One Track Mind: Jeff Beck/Tal Wilkenfeld, "Cause We've Ended As Lovers" (2008)

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Photobucketby S. Victor Aaron

Jeff Beck has long been at or near the top of a lot of people’s greatest guitarists lists and it’s not hard to see why. He’s a master technician, and possesses a highly unique, blues-based style that no one has even really come close to duplicating. And he can traverse rock, blues and jazz with equal ease, often all at once. After more than forty years of doing this, Beck is still playing with his massive chops intact.

If you follow Jeff Beck, then you already know that his latest release came out just around last Thanksgiving. Performing This Week…Live At Ronnie Scott’s Jazz Club contains many of the same songs found in Official Bootleg USA ’06 released just the prior year. But Ronnie Scott’s has Tal Wilkenfeld on bass.

It may sound kind of funny to state that this should matter so much when you’re supposed to listen to Jeff Beck albums for the guitar playing. And after all, freakin’ Pino Palladino played bass on that slightly earlier recording. Moreover, Wilkenfeld is some newcomer in her (that’s right you chauvinist, her) early twenties. But this little lady can not only hang with Beck, she seems to be pushing and challenging the old icon at times.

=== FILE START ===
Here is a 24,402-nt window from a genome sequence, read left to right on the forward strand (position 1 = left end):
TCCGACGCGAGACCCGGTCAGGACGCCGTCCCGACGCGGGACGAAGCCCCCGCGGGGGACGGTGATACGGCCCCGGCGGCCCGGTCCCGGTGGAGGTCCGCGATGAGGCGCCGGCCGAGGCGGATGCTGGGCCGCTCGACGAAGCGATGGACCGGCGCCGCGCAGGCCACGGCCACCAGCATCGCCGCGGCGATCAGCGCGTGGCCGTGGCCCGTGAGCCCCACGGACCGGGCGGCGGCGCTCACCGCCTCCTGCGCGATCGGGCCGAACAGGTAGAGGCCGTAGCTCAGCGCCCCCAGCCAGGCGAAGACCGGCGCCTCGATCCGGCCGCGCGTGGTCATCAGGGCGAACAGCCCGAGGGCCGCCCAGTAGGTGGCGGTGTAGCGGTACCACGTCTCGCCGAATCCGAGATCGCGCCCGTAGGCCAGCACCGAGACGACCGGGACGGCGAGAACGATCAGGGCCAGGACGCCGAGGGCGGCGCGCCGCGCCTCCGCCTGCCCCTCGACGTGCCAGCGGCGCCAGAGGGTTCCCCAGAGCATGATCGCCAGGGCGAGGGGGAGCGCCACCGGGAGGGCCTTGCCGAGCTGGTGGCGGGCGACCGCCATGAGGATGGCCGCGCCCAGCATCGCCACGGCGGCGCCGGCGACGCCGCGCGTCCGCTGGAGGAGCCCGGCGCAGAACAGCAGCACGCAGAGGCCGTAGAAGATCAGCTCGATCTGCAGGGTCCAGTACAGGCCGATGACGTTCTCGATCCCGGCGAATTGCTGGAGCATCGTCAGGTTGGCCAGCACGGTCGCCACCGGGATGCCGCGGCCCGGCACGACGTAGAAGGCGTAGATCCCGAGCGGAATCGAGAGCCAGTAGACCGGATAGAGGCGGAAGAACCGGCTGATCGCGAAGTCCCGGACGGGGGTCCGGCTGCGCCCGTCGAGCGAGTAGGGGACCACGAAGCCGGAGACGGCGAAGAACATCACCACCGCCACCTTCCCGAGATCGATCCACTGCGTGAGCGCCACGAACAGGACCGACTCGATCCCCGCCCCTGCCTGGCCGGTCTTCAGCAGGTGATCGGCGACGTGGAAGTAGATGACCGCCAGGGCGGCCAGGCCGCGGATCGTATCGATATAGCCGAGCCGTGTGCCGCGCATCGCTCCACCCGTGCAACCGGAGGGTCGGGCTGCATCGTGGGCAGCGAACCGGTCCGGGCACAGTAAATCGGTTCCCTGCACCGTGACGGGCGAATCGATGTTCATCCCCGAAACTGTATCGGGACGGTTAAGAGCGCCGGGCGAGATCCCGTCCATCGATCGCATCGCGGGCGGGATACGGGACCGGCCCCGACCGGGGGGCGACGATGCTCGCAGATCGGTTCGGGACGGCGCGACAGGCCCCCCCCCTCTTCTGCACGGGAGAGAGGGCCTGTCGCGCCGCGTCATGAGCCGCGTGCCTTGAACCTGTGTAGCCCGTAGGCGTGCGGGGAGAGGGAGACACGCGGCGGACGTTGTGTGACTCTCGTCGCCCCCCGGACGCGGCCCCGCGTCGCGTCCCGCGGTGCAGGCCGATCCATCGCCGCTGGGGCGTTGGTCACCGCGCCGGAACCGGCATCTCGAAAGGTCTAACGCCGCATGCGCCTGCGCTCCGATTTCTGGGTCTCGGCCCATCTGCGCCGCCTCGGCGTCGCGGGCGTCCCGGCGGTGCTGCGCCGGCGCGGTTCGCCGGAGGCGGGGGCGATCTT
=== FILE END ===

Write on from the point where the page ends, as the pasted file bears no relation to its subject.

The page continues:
Don’t get me wrong, Wilkenfeld never threatens to overtake the guitarist, but her snaking, rubbery lines that show tremendous range can’t be ignored. Beck rewarded his young prodigy with a well deserved solo on his Blow By Blow soulful ballad “Cause We’ve Ended As Lovers,” and it’s…well, it’s pretty amazing. This is the same song with which she nearly stole the show at Eric Clapton’s Crossroads Festival from 2007 (see video below).

Wilkenfeld also had a record of her own out, Transformation. A closer look at that disc is for another time. For now, being blown away watching her perform with the Guitar Mechanic should suffice:

“One Track Mind” is a more-or-less weekly drool over a single song selected on a whim and a short thesis on why you should be drooling over it, too.

S. Victor Aaron

S. Victor Aaron

S. Victor Aaron is an SQL demon for a Fortune 100 company by day, music opinion-maker at night. His musings are strewn out across the interwebs on jazz.com, AllAboutJazz.com, a football discussion board and some inchoate customer reviews of records from the late 1990s on Amazon under a pseudonym that will never be revealed. E-mail him at svaaron@somethingelsereviews .com or follow him on Twitter at https://twitter.com/SVictorAaron
S. Victor Aaron
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